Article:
The Seroquel was another child’s medication. The child was said to be fine after treatment at the hospital, according to the report.

According to drugs.com, side effects of Seroquel are drowsiness, dizziness or decreased vision. Also, children who take this medication may “be at increased risk for suicidal thoughts or actions.” The Web site reports there is a possible fatal reaction to the drug.

The Price staff member, who was not identified, may have been a secretary at the school, although a police report says the person was the school nurse. Fort Wayne Community Schools spokeswoman Krista Stockman said full-time nurses are not available in all schools, and secretaries are sometimes required to give a child a medication.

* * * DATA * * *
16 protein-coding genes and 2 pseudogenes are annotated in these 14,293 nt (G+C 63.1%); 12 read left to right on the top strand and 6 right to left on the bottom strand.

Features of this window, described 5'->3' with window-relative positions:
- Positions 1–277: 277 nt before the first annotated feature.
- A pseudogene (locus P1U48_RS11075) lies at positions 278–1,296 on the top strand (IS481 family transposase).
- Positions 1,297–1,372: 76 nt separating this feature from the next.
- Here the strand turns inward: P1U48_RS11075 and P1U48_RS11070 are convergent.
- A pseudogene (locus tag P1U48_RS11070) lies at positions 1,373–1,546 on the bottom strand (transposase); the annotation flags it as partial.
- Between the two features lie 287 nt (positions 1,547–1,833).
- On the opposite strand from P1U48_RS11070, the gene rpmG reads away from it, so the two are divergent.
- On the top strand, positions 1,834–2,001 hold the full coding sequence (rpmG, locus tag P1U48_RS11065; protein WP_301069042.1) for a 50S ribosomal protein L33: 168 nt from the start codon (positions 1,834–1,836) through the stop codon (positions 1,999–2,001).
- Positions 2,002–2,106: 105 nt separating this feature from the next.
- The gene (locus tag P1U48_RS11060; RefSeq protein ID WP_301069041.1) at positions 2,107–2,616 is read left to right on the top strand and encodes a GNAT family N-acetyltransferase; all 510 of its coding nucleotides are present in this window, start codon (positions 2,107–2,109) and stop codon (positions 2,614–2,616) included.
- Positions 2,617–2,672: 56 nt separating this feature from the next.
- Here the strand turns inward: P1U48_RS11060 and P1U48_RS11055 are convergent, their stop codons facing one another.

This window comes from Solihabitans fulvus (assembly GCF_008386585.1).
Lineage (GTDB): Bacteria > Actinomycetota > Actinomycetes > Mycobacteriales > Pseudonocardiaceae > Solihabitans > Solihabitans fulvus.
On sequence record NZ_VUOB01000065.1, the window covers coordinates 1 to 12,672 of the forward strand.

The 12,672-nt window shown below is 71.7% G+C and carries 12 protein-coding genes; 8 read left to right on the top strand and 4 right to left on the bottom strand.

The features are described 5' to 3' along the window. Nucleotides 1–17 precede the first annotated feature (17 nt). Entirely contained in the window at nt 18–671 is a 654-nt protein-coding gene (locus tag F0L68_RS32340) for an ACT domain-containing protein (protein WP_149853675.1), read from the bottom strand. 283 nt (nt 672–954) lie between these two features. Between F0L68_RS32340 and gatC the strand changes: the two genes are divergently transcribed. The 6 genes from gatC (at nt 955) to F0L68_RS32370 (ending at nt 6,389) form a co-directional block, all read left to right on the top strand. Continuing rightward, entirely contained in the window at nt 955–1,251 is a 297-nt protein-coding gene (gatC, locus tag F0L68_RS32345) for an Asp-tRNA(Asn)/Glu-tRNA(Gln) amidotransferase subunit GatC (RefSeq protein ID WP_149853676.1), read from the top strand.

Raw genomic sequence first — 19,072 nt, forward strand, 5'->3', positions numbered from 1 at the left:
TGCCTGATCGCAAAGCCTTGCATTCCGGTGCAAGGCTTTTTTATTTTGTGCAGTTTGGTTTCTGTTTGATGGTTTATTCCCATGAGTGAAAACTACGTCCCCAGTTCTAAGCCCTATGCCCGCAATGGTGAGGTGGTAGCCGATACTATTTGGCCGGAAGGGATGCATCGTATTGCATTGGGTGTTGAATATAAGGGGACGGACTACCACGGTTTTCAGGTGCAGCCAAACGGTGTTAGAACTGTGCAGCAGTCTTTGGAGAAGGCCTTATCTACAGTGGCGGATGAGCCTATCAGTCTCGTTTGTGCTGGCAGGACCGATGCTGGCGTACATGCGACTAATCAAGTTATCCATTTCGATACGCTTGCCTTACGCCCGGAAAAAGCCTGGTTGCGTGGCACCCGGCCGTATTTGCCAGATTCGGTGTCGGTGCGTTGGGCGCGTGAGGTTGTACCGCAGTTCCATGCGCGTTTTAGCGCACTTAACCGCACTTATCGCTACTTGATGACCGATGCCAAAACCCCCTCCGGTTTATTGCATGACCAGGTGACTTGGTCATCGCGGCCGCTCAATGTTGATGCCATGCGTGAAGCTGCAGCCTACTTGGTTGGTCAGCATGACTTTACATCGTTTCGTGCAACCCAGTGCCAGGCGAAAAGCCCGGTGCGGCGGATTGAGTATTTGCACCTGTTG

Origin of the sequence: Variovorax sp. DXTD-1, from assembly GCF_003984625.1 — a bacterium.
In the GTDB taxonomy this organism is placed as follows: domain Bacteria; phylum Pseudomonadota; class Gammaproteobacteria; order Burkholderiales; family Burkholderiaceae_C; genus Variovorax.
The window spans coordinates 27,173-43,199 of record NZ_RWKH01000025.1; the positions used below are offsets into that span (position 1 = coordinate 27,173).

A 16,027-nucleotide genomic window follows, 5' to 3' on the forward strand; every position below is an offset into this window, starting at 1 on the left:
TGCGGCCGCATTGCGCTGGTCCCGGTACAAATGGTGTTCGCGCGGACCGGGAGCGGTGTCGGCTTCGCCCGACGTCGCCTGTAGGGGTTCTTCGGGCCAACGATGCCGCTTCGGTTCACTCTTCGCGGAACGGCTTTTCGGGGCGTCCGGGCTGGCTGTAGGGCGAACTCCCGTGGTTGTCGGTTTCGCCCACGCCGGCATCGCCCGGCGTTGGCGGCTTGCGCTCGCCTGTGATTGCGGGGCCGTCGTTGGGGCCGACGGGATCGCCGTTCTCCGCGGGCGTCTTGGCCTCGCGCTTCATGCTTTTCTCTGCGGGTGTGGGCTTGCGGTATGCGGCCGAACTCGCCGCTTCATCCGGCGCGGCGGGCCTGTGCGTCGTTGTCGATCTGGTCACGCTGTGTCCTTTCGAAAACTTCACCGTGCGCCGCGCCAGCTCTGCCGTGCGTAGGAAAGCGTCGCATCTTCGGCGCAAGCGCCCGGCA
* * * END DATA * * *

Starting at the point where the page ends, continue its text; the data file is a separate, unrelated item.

January 22, 2008

ADHD, Lilly, and Resurecting Strattera

Missed this story in the Indianapolis Star a few days ago about Lilly’s attempts to revitalize Stratera.  It made me chuckle, because as I saw the headline I thought, “oh yeah, I remember when that came out”, but then never heard of it again…or saw anyone who was prescribed it.  It seems my experience is not unique, which is the point of the story.  Below is just a little blurb, as the article is really long, so if you want to read it follow the link. 

Lilly says ADHD is a legitimate, serious disease and is actually under-diagnosed around the world.

“Lots of people don’t feel this is a real condition, even though we have lots of data and a huge scientific base,” said Dr. A.J. Allen, Lilly’s medical director for Strattera. “But parents whose kids have ADHD know it’s real.”